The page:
In this chapter we provide an explanation for why the Chapter 11 reorganization process cannot accurately value and reorganize an insolvent firm. Due to the information and incentive vacuum of the reorganization process, Chapter 11 places the bankruptcy judge in the same institutional setting as a central planner. Therefore, the bankruptcy judge is given the impossible task of economic calculation without the relevant market data to calculate the same. Given the inability to make market allocations, Chapter 11 allocations are prone to rent-seeking and interest group capture.
Jeffrey S. Parker
The economic analysis of civil procedure can be enriched by a more thorough consideration of the productive functions of civil adjudication, in particular the production of new knowledge, as distinguished from the revelation or use of pre-existing knowledge. As adjudicative facts often involve the particulars of time and place, their production through litigation has some of the same properties noted by Hayek in the determination of prices by the market system. Most importantly, the determination of adjudicative facts may reflect investment decisions made both before and after litigation has arisen, and those decisions have consequences for productive activity. Therefore, decisions to invest in litigation are not merely “rent-seeking,” but also embody some element of innovation. They are analogous to other investments in new knowledge, such as research and development, or exploration for natural resources. Rules of civil adjudication can affect the supply and price of new knowledge, and thereby affect welfare, through their influence on the timing and nature of investments in new knowledge. The implications of these factors range across a variety of topics in civil procedure.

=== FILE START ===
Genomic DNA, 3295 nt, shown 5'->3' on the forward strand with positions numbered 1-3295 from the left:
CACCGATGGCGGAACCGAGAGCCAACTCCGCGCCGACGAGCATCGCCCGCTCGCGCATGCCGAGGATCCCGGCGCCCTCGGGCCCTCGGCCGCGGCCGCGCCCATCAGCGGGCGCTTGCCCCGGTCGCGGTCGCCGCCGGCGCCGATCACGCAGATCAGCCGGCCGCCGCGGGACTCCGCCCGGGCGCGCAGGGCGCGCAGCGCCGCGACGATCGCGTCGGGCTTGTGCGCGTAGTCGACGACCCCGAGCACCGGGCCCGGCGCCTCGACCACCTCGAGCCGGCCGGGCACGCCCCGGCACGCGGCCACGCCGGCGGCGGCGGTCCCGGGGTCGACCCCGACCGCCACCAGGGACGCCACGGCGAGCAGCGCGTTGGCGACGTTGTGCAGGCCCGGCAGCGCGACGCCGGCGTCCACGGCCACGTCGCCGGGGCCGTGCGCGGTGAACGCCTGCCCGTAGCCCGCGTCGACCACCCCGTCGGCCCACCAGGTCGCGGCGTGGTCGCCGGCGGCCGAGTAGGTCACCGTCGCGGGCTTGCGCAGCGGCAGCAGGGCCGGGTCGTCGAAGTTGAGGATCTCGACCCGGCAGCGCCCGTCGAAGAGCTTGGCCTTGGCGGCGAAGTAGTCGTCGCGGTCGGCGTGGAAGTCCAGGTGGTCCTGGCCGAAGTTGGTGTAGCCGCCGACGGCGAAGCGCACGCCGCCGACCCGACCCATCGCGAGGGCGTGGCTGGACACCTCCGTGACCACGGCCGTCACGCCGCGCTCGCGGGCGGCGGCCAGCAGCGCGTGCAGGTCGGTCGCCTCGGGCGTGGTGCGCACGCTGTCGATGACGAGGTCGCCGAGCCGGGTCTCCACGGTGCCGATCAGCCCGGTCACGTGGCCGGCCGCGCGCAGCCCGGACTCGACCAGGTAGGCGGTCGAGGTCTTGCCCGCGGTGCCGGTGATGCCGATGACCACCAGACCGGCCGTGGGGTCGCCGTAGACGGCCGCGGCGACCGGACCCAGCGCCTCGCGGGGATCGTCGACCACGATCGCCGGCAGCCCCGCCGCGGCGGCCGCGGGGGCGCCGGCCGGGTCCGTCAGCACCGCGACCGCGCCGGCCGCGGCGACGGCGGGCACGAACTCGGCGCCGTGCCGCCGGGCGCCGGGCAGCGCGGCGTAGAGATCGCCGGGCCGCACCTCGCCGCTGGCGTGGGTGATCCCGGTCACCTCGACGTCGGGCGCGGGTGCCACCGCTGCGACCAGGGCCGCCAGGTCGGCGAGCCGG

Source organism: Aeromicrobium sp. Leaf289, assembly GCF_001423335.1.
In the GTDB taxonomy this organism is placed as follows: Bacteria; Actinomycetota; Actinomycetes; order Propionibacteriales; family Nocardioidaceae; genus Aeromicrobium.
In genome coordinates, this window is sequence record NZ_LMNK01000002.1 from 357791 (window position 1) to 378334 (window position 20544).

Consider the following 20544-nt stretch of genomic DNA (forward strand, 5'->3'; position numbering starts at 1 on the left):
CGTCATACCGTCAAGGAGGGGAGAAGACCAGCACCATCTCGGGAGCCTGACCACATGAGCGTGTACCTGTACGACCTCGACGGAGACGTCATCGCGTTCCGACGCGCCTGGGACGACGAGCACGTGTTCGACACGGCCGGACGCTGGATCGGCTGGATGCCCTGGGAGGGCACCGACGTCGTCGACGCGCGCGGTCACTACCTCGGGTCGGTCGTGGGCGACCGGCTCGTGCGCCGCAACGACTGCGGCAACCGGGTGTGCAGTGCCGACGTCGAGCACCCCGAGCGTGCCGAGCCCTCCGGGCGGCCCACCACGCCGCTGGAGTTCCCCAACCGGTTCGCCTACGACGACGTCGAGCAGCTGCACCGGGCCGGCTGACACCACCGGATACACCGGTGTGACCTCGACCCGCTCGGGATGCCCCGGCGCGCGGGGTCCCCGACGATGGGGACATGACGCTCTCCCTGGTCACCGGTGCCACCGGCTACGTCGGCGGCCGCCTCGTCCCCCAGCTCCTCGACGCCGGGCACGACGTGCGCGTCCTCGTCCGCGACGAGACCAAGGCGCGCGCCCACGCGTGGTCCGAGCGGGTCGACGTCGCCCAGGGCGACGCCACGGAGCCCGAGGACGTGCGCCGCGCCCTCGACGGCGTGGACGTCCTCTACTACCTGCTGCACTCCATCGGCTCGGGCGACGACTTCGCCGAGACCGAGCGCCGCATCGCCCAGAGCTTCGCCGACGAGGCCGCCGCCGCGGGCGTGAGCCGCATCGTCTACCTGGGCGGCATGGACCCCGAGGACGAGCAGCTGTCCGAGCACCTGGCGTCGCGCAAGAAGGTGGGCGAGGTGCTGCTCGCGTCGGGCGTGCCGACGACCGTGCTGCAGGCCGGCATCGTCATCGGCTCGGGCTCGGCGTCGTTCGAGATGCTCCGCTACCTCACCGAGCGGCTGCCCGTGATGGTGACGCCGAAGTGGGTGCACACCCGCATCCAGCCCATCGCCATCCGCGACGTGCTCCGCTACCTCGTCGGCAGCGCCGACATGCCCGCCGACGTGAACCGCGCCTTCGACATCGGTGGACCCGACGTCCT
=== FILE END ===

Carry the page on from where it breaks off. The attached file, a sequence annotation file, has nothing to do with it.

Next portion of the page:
Peter T. Leeson
This chapter has two purposes. First, it considers what the components of an “Austrian” law and economics might consist of. I argue that Ronald Coase’s conception of law and economics precludes the economic analysis of legal institutions and, in particular, the beliefs that support them. In doing so, Coase’s conception precludes an Austrian law and economics. In contrast, Richard Posner’s conception of law and economics makes such analysis the core of its study. In doing so, Posner’s conception provides a productive foundation for an Austrian law and economics. Second, to illustrate what some aspects of an Austrian law and economics might look like in practice, I consider several examples of the economic analysis of beliefs of import for the law. I focus on objectively false beliefs, or superstitions, and argue that some such beliefs are socially productive.
Peter J. Boettke and Todd J. Zywicki